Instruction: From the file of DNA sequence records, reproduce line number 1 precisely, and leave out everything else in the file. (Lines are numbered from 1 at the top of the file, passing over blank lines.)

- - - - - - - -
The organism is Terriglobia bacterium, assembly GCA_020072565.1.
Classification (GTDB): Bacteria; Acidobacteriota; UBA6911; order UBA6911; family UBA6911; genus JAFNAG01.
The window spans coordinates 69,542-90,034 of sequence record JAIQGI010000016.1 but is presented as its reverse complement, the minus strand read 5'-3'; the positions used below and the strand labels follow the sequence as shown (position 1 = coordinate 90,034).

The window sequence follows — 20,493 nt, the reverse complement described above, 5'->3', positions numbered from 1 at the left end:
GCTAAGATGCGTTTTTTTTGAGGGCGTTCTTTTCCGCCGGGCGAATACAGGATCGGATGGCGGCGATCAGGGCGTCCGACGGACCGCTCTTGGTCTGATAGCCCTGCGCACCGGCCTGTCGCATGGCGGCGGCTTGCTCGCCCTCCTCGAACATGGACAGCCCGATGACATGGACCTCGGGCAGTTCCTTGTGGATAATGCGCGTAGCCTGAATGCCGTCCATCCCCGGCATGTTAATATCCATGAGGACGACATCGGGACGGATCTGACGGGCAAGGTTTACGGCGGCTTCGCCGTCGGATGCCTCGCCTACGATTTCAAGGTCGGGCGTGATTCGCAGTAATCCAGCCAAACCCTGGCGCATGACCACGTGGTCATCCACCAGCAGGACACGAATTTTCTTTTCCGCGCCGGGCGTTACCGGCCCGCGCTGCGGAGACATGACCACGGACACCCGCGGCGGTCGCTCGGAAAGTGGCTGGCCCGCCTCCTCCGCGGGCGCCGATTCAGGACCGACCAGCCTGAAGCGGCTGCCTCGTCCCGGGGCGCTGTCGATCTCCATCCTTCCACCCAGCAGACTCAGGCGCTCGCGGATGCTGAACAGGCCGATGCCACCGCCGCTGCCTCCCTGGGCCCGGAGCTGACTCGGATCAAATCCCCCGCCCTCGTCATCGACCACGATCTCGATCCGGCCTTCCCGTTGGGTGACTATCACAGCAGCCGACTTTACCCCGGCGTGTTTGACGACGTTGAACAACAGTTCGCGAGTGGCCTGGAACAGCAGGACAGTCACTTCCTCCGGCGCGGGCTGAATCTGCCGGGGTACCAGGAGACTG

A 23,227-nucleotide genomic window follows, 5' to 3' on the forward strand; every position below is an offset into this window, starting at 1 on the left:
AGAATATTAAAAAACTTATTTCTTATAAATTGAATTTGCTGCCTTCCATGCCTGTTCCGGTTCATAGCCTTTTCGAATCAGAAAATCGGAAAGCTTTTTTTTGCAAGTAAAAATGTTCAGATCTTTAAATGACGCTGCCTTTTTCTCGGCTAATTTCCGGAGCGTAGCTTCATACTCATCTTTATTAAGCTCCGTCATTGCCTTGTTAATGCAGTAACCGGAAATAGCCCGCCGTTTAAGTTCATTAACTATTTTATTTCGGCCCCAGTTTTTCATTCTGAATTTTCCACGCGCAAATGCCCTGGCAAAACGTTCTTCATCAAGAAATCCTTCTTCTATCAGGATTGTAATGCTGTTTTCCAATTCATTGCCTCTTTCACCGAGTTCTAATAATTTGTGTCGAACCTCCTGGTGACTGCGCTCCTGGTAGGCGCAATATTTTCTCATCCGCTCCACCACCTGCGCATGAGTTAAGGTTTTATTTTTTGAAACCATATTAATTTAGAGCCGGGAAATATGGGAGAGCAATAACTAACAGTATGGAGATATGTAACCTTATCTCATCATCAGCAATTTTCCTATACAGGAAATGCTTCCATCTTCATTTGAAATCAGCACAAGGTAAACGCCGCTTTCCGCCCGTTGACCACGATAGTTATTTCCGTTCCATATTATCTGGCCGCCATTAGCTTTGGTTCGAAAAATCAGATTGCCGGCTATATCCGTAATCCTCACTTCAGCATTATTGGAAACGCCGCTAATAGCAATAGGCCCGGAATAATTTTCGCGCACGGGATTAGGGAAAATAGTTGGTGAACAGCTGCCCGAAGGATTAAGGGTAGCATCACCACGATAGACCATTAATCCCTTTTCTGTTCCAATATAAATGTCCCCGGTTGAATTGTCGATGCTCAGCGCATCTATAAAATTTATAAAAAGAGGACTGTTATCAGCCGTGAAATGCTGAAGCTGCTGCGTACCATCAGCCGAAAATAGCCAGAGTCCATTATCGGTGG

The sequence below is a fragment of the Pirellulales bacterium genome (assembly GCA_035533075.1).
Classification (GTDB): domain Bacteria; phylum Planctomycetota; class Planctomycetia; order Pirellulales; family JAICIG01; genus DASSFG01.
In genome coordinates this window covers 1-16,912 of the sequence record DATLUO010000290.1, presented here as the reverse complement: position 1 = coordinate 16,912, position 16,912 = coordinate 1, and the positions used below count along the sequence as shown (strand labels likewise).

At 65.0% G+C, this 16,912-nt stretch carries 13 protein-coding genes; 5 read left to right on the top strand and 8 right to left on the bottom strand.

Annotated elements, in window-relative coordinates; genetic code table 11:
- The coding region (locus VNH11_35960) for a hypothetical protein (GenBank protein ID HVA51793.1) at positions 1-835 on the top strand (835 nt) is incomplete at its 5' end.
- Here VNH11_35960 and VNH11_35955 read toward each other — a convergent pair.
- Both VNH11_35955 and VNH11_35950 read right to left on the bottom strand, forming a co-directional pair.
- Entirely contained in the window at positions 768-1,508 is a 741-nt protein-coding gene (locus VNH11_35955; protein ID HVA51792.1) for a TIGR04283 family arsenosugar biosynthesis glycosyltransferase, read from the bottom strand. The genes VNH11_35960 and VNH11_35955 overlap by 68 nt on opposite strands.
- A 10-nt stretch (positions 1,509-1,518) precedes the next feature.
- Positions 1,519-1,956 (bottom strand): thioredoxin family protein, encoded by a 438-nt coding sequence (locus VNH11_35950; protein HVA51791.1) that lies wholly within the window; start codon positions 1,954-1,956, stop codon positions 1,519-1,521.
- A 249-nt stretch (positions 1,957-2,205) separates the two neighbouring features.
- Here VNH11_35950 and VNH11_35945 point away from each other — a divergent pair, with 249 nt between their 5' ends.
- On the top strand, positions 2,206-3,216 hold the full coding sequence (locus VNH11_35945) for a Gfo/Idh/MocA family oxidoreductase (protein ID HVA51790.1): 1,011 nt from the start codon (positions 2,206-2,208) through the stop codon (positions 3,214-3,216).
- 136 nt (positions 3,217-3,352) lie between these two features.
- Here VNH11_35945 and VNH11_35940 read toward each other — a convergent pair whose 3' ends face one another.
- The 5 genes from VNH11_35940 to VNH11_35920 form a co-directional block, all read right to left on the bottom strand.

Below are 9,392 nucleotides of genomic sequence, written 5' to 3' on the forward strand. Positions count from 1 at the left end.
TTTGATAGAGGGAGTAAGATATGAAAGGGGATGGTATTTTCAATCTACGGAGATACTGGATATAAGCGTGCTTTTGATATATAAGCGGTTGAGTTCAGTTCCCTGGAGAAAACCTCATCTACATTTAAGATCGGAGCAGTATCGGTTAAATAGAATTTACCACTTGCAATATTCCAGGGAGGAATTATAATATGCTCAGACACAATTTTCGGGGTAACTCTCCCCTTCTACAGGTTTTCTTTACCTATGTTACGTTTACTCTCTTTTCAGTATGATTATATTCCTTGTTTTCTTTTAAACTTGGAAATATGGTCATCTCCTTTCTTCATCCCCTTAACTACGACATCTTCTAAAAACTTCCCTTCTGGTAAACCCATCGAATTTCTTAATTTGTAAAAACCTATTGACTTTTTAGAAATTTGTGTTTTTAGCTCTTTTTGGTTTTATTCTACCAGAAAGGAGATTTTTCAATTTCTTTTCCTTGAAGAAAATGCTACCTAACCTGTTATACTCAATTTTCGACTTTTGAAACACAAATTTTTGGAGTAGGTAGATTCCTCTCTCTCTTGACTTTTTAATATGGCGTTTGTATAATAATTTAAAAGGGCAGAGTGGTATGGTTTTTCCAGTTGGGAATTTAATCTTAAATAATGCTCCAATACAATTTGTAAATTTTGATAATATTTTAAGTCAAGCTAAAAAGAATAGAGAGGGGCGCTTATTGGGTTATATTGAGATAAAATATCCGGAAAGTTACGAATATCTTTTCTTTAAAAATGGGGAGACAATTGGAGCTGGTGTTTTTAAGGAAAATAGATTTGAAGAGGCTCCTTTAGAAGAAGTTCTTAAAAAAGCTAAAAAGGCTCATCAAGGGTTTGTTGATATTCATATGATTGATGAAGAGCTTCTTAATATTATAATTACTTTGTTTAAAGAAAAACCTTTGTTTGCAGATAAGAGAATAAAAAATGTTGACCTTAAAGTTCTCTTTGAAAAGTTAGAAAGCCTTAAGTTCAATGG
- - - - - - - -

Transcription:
The organism is Terriglobia bacterium, assembly GCA_020072565.1.